I should be writing. But I’m not. Instead, I’m thinking about God’s grace. I’m thinking about how much He loves us even though we don’t deserve it. Praise, Jesus! No, I haven’t gone and recently done anything outlandishly, except maybe forget to say blessing over my meal before I ate it. I have been spending hours upon hours looking at census records. I should have been writing.
Why, do you supposed that researching family history caused me to think about God’s grace? I’m not real sure, except for the fact that I have some real colorful characters for ancestors. Not all of them pretty.
Excited about a recent discovery, I decided to share my finds with the rest of the clan, you know all the cousins and the cousins’ cousins and so forth. But then a thought occurred. What if they weren’t as excited? What if they, in fact, decided to blacklist and disown me as family? Yeah, some of my ancestors’ behavior was that bad.
Allow me to rabbit trail for a minute. A few weeks ago Pastor Fish (hi, Pastor! You can find him here) preached on Daniel in the Lions’ Den. I’m sure most of you recall the story from Sunday School, but if you need a refresher you can read it in chapter 6 of Daniel. To sum it up King Darius the Mede took over Babylon and at some point in time he decreed that nobody in Babylon could pray to another man or god other than Darius himself. That included all the faithful Jewish exiles like Daniel. Being the faithful servant of God that Daniel was, he continued to pray to the Almighty. Now Darius liked Daniel. A lot. Darius had, of course, been tricked by jealous advisors. He had no choice but to through Daniel in a den full of lions. Well, Daniel left the den unscathed. Overjoyed at the miracle, Darius wrote a decree that every part of his kingdom would fear and revere Daniel’s God (that is a whole blog in itself). But before Darius made the decree, he ordered the men who had tried to get rid of Daniel to be thrown into the lions’ den along with their wives and children.
At the king’s command, the men who had falsely accused Daniel were brought in and thrown into the lions’ den, along with their wives and children. And before they reached the floor of the den, the lions overpowered them and crushed all their bones.
Why would Darius punish the family along with the fathers? I can only speculate. But when I read that I thought, “wow, the fathers, being heads of household, brought destruction down upon even their children.”
And how does this tie in with my ancestors and grace? In today’s society it’s so easy to get caught up in the blame game. I’m an absent father because my dad left when I was seven. I’m an alcoholic because my mom was. Our neglect and addictions turn into hours upon hours of therapy and Zoloft, if we ever make it that far.
My recent discovery could very well incite anger and discord. I hope not, but the possibility is there. The sins of the fathers kind of thing, Exodus 34:7. I’m sure there lingers a lack of forgiveness where certain people are concerned, both dead and alive. And it has carried on through the generations. The lack of forgiveness depicts a lack of grace. And to be honest, especially where those that have passed on before us are concerned, we have no idea where God brought them before they met their death. But then, I know that I don’t deserve grace, just like some individuals in my family tree don’t deserve grace, but God gave me grace anyway. So should I not offer the same grace? Should I not preach the same grace? Yes, yes!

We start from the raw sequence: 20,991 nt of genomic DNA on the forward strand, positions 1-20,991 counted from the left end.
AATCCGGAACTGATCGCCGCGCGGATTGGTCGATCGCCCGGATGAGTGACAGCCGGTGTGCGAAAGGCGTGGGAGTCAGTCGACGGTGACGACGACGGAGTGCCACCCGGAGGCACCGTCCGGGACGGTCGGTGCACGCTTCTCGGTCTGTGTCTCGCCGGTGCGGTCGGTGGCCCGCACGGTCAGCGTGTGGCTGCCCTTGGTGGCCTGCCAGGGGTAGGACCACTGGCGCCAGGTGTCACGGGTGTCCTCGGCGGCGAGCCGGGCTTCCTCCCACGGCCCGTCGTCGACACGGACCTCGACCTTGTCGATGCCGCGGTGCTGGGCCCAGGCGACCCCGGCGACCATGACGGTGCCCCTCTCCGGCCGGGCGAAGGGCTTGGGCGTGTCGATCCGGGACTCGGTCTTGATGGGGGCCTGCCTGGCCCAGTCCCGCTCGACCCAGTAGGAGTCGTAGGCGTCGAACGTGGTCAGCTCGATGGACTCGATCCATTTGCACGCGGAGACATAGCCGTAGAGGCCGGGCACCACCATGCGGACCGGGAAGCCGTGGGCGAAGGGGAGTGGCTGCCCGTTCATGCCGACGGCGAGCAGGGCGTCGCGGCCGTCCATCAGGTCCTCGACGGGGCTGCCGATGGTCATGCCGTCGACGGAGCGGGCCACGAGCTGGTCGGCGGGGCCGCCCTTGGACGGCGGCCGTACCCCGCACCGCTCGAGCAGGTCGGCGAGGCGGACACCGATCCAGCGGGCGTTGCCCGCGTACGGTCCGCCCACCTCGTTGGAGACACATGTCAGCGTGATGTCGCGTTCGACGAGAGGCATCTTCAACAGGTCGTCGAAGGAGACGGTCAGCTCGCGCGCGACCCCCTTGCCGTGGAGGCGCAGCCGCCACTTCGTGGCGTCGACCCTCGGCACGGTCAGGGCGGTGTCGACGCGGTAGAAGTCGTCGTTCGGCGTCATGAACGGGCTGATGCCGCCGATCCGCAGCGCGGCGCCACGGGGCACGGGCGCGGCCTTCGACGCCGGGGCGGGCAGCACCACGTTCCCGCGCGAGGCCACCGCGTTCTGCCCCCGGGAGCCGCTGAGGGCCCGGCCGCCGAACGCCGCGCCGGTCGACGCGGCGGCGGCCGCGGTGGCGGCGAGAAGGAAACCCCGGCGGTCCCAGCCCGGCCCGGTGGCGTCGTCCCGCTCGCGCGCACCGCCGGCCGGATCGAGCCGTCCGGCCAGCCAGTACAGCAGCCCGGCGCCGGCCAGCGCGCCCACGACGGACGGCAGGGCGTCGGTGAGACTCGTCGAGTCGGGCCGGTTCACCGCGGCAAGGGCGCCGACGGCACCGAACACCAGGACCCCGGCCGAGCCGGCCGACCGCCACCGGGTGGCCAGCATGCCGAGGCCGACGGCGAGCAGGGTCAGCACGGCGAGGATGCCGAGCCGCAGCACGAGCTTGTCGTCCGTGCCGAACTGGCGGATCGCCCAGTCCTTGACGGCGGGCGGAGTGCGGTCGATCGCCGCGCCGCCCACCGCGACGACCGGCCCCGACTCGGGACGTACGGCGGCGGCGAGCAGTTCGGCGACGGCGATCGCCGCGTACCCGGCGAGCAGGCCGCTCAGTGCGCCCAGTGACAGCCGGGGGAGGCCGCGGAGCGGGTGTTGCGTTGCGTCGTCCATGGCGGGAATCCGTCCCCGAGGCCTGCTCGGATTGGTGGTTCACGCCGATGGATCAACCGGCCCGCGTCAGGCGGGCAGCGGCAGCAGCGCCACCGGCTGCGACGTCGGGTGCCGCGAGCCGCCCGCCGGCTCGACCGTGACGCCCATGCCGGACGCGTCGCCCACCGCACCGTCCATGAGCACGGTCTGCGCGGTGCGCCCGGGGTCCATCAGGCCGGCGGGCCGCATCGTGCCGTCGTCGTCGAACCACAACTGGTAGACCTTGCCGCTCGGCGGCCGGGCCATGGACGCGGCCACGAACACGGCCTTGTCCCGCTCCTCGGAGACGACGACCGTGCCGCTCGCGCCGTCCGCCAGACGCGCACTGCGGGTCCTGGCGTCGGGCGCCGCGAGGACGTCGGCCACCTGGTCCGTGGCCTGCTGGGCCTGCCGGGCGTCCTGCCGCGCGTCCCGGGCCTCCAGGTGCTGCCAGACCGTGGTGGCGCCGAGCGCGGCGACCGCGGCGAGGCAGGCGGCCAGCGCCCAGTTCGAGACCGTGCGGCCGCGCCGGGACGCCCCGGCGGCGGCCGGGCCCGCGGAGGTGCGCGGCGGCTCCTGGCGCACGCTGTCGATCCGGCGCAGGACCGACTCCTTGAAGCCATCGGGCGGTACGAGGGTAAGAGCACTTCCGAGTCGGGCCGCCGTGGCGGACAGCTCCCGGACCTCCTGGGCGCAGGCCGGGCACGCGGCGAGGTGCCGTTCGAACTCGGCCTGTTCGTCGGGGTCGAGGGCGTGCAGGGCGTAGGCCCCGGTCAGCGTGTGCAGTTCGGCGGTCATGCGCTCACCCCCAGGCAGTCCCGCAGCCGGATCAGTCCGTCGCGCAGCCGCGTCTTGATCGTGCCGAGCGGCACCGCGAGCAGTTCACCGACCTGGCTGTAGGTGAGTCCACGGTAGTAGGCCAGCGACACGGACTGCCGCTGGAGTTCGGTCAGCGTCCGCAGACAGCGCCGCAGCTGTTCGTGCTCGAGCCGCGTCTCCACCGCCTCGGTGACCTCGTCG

Back to the men thrown in the den with their families; it is very possible that the women and children were of the same mind and heart of the men. Anyone of them could have been the exception, much like Daniel had been. Just as we should be. It would be easy to blame someone else for my behavior, whether it is something as small as being an alcoholic or as big as a hardened heart festering from unforgiveness. It would be easy to refuse responsibility for my own actions, and initially, a lot easier than falling on my knees in repentance. But it’s not as liberating. Living a life basking in God’s grace, knowing that He loves me even when I don’t deserve it, shatters the shackles of generational bondage.
We do not have to be defined by our fathers’ fathers and their fathers before them. We can find hope in the promise of Romans 8:1 “There is therefore now no condemnation for those who are in Christ Jesus.” And how do we become in Christ Jesus? John 3:16-18 “For God so loved the world that he gave his one and only Son that whoever believes in him shall not perish but have eternal life. For God did not send his Son into the world to condemn the world, but to save the world through him. Whoever believes in him is not condemned, but whoever does not believe stands condemned already because he has not believed in the name of God’ one and only Son.”
You may wonder if I truely know what I’m talking about. Trust me, I do. I’ve had a family member so tormented by generational demons that he killed himself. I believe others continue to experience those demons in some way or another. My prayer is that God will heal them completely.
You know, my cousins’ cousins and all that, they won’t blacklist me, at least I hope not. But there may be a twinge of angst in their hearts, and I don’t blame them, but I pray they grace.